On Fri, Apr 7, 2017 at 10:56 AM, Masahiko Sawada <sawada.m...@gmail.com> wrote:
> Vinayak, why did you marked this patch as "Move to next CF"? AFAIU
> there is not discussion yet.

I'd like to discuss this patch.  Clearly, a lot of work has been done
here, but I am not sure about the approach.

If we were to commit this patch set, then you could optionally enable
two_phase_commit for a postgres_fdw foreign server.  If you did, then,
modulo bugs and administrator shenanigans, and given proper
configuration, you would be guaranteed that a successful commit of a
transaction which touched postgres_fdw foreign tables would eventually
end up committed or rolled back on all of the nodes, rather than
committed on some and rolled back on others.  However, you would not
be guaranteed that all of those commits or rollbacks happen at
anything like the same time.  So, you would have a sort of eventual
consistency.  Any given snapshot might not be consistent, but if you
waited long enough and with all nodes online, eventually all
distributed transactions would be resolved in a consistent manner.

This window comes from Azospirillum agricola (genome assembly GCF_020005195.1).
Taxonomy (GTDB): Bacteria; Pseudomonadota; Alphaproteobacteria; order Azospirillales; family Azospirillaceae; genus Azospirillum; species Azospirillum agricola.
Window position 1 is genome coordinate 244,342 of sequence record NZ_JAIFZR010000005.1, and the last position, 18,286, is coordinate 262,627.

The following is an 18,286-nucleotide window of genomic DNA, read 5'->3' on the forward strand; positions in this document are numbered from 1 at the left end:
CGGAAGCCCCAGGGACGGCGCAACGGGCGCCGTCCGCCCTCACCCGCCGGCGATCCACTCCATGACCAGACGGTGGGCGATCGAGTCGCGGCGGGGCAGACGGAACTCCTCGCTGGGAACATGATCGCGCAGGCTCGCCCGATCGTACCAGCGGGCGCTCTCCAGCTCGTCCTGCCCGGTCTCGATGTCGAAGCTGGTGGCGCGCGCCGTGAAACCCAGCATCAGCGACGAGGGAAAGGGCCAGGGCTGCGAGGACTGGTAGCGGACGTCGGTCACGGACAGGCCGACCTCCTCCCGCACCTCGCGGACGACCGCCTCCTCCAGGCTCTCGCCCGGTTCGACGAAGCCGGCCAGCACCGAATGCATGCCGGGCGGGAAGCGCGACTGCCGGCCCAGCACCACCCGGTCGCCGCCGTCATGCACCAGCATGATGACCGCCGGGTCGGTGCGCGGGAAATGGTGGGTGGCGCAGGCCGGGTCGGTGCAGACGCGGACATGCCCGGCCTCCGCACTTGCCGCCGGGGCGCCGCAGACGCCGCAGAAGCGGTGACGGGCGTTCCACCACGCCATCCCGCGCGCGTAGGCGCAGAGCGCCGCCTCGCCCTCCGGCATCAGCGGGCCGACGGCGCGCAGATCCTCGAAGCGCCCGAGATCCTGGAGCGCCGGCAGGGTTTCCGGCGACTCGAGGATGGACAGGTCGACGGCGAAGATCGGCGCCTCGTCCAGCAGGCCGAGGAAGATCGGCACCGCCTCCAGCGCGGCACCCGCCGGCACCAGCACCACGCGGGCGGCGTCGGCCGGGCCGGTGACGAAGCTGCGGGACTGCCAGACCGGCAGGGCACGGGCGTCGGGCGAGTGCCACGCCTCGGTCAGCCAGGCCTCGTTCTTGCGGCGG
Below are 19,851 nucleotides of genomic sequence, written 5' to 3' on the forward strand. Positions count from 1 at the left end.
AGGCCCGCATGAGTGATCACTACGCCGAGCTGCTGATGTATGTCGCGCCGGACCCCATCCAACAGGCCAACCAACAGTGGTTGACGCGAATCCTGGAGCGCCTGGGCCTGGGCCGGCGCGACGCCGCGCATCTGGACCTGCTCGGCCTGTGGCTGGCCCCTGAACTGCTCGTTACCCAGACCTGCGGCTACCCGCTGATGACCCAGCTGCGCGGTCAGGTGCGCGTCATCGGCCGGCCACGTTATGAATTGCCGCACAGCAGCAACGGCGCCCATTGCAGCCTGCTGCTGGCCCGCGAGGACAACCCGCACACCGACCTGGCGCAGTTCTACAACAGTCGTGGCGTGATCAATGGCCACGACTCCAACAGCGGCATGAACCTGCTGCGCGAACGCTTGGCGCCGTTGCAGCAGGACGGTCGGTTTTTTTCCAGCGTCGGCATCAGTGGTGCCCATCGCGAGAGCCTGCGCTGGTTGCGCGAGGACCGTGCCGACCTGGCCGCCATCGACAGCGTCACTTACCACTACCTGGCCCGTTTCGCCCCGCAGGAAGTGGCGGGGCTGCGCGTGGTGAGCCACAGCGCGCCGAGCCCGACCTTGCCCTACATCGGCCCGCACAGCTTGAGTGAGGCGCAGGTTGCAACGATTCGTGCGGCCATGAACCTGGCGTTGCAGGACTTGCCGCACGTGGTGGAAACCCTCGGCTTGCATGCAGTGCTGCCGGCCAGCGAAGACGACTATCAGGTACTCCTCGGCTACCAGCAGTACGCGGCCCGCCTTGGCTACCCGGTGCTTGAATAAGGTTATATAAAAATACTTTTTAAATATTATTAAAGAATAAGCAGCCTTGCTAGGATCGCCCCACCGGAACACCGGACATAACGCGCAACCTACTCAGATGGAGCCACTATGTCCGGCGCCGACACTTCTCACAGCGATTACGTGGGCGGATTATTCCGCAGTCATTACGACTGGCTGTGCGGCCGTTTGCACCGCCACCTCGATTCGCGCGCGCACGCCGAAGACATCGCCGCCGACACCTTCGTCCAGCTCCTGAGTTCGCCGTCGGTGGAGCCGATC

That's kinda cool, but I think what people really want is a stronger
guarantee, namely, that they will get consistent snapshots.  It's not
clear to me that this patch gets us any closer to that goal.  Does
anyone have a plan for how we'd get from here to that stronger goal?
If not, is the patch useful enough to justify committing it for what
it can already do?  It would be particularly good to hear some
end-user views on this functionality and whether or not they would use
it and find it valuable.

On a technical level, I am pretty sure that it is not OK to call
AtEOXact_FDWXacts() from the sections of CommitTransaction,
AbortTransaction, and PrepareTransaction that are described as
"non-critical resource releasing".  At that point, it's too late to
throw an error, and it is very difficult to imagine something that
involves a TCP connection to another machine not being subject to
error.  You might say "well, we can just make sure that any problems
are reporting as a WARNING rather than an ERROR", but that's pretty
hard to guarantee; most backend code assumes it can ERROR, so anything
you call is a potential hazard.  There is a second problem, too: any
code that runs from here is not interruptible.  The user can hit ^C
all day and nothing will happen.  That's a bad situation when you're
busy doing network I/O.  I'm not exactly sure what the best thing to
do about this problem would be.

Robert Haas
EnterpriseDB: http://www.enterprisedb.com
The Enterprise PostgreSQL Company

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